The Northeast energy markets are working hard to establish new levels of regional coordination and cooperation. The region’s concerted effort is essential to resolving some of the industry’s toughest issues since the individual markets evolved. These issues include the elimination, reduction, or bridging of seams issues that prevent the economic transfer of capacity and energy between neighboring wholesale electricity markets, or control areas, as a result of incompatible market rules or designs.
Seams issues remain one of the greatest barriers to energy trading, market liquidity, resource optimization, inter-regional planning, and overall cost reduction. The Northeast is leading the charge to marginalize intra- and inter-regional seams issues. The Northeast is laying the groundwork for a future where regional goals—such as greenhouse-gas reduction, the economic transfer of capacity and energy, and the benefits of renewable energy—take precedence over individual market designs.
The Northeast region includes the New York ISO, ISO New England, Ontario, Québec, and the Canadian Maritime provinces, which together constitute all of the Northeast Power Coordinating Council (NPCC), as well as the “classic” portion of PJM, which is contained in the Reliability First Corp. (RFC) coordinating council.1,2
As Table 1 shows, this region overall has adequate generating capacity. However, what the table does not show is that the majority of the least-cost capacity is located in the north, west, and south of this region; while the eastern-central portion, with its heavily populated metropolitan centers, increasingly needs to access this power. And therein lay the keys to the region’s future—improved transmission access, reduction or elimination of seams issues, better utilization of existing resources, and price or regulatory signals that stimulate infrastructure investment where it is needed most.
In the Northeast markets, the generation-resource mix varies significantly by region. In the PJM part of the RFC region, coal, oil, natural gas, and nuclear make up 95 percent of total capacity, while hydro makes up only 4 percent. In contrast, the NPCC region is more heavily weighted with hydro assets. In NPCC, the mix is 37 percent hydro, 25 percent nuclear, 18 percent natural gas, and 13 percent coal. Most of the NPCC hydro assets are located in Canada, while most of the NPCC natural-gas assets are in the United States. One of the major trends of the last decade was the significant increase in the percentage of natural-gas-fired generation in both NPCC and RFC.
Figure 2 provides a more detailed view of the Northeast resource mix and provides some insight into the region’s market dynamics. In RFC, purchased-power transactions generally flow from west to east and south to north. This is because the majority of the less expensive coal generation is located in the west and south (see PJM-West, APS, and VP), while the more expensive natural gas-fired generation is located in the east and north (see PJM-East). Additionally, the generation owners in western and southern areas of PJM also have greater reserve margins (e.g., power to spare) than the generation owners in the east and north.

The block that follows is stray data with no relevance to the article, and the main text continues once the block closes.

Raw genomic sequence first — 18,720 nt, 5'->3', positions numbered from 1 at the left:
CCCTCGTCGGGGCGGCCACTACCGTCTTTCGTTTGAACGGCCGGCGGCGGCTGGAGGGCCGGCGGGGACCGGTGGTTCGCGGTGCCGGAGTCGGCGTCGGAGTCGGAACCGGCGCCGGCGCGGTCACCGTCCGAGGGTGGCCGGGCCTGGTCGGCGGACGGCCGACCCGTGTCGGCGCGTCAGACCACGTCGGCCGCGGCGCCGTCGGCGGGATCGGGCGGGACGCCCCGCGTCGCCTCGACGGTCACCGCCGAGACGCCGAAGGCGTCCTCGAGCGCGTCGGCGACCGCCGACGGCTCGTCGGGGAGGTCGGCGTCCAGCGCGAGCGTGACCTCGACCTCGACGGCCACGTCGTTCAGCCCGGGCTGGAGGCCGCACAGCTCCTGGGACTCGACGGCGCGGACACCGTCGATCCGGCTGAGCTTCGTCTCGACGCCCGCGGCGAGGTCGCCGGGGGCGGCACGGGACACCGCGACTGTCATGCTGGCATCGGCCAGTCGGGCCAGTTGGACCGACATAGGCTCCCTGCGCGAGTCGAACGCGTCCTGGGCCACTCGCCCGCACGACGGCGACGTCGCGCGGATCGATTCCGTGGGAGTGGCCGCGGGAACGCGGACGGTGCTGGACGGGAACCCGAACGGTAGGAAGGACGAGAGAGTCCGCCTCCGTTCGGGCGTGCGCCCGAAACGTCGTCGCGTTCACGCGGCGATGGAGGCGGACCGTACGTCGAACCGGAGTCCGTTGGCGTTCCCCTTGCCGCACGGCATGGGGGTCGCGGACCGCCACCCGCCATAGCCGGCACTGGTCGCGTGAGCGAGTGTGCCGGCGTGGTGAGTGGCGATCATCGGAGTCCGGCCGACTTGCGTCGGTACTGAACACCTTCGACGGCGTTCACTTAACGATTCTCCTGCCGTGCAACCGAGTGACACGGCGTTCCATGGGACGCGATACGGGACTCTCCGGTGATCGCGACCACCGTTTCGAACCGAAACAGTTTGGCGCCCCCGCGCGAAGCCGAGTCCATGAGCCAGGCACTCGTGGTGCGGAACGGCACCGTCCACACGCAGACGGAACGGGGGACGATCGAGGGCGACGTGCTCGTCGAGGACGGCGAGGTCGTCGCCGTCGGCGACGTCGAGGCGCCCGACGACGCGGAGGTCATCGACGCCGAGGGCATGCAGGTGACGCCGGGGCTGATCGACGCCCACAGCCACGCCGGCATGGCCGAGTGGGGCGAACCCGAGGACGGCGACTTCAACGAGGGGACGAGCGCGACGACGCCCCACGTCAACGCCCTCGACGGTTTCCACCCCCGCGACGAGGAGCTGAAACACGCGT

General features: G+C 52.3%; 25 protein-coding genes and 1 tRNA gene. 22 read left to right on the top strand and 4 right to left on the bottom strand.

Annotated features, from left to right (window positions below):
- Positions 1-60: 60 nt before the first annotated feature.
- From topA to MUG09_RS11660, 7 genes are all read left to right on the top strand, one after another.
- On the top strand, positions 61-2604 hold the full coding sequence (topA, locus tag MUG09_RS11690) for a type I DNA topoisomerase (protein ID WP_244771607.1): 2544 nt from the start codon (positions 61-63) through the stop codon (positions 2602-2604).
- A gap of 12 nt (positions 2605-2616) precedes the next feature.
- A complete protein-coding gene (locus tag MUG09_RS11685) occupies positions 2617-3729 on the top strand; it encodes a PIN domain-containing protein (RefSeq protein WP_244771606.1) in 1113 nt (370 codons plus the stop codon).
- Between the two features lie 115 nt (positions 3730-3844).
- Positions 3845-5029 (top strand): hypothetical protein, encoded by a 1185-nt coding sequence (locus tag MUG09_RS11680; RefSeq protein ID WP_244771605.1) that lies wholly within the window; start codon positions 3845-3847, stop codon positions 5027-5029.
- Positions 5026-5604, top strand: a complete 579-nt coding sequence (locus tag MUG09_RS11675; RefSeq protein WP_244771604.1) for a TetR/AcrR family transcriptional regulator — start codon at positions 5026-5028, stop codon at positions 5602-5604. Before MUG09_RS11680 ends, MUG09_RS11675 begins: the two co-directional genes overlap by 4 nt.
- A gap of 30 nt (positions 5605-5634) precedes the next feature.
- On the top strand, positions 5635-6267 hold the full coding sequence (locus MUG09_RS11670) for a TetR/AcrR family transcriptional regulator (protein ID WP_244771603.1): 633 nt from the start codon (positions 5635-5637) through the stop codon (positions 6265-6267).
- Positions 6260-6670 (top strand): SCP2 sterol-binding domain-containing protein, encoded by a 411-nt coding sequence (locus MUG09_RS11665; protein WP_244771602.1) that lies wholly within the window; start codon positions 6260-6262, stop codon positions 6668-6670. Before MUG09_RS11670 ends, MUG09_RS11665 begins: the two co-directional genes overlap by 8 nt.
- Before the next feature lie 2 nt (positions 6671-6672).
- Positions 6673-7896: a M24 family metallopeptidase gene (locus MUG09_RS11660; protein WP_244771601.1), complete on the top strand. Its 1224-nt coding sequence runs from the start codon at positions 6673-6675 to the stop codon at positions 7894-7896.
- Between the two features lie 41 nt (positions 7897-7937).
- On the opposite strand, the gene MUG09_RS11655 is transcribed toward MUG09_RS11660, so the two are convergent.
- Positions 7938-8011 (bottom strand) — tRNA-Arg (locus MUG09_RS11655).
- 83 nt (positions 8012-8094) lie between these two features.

In NPCC, purchased-power transactions generally flow from west to east and from north to south. This is because the majority of the less expensive hydro, nuclear, and coal generation is located in the west and north, while the more expensive natural gas, oil, and dual fuel generation is located in the east and south.
The higher-demand metropolitan areas of the Northeast region (e.g., PJM-East, southeastern NY, Boston, and southwest Connecticut,) have the more expensive gas- and oil-fired generation, and lower reserve margins. PJM West, western New York, and the Canadian provinces have the less expensive hydro, coal, and nuclear generation, and greater reserve margins. This situation drives the major purchased-power transactions, and also creates the transmission congestion.
The Northeast region has experienced a significant increase in merchant power generation, perhaps more than any other region. Global Energy’s spring 2007 forecast includes over 6,000 MW of defined capacity additions coming on line between 2007 and 2011 in the Northeast region.
In determining a likely amount of initial entry, we reviewed a variety of publicly available sources describing projects currently being developed in the Northeast. As shown in Table 2, Global Energy found a total of about 35,000 MW of new capacity completed since the beginning of 2000. In addition, Figure 3 shows a breakdown of plant developments in the 2000-2007 period, including about 29,000 MW of new capacity that has been cancelled.
To determine total amounts of generation coming on line, Global Energy generally assumed that projects currently under construction would be completed regardless of early-year economics. While some regions clearly are overbuilt, most developers and investment bankers are willing to finish near-completed projects. A project that is finished, even though it may be deemed financially uneconomic given current market pricing, has more value than an unfinished, sometimes heavily indebted, project.
Facilities in earlier stages of development, such as announced or permitted (but not under construction) are assumed to be completed in response to future supply and demand conditions. Based on these assumptions, Global Energy included almost 6,400 MW of new capacity for the 2007-2011 period, with over 44,000 MW in the pre-construction phase. Many of the current projects being planned, permitted, and announced will be built after 2010 when capacity markets in New England and New York have matured.
In Ontario, significant capacity additions will be made during the next decade. In 2004, the Ontario government created the Ontario Power Authority (OPA), which is developing Ontario’s first Integrated Power System Plan (IPSP) since the late 1980s. This plan is expected to be completed by mid-2007. On June 13, 2006, the Ontario Minister of Energy gave the OPA its goals for the IPSP: Close all coal facilities by the earliest practical date; maintain the current level of nuclear generation; double the current level of gas, cogeneration, and renewables; increase conservation measures by a factor of 10; and strengthen the transmission system to achieve this desired supply mix. In an unprecedented open and public process, the OPA has addressed each aspect of the future market through various discussion papers posted on its Web site and has integrated the various market elements into a draft document which will eventually become the IPSP.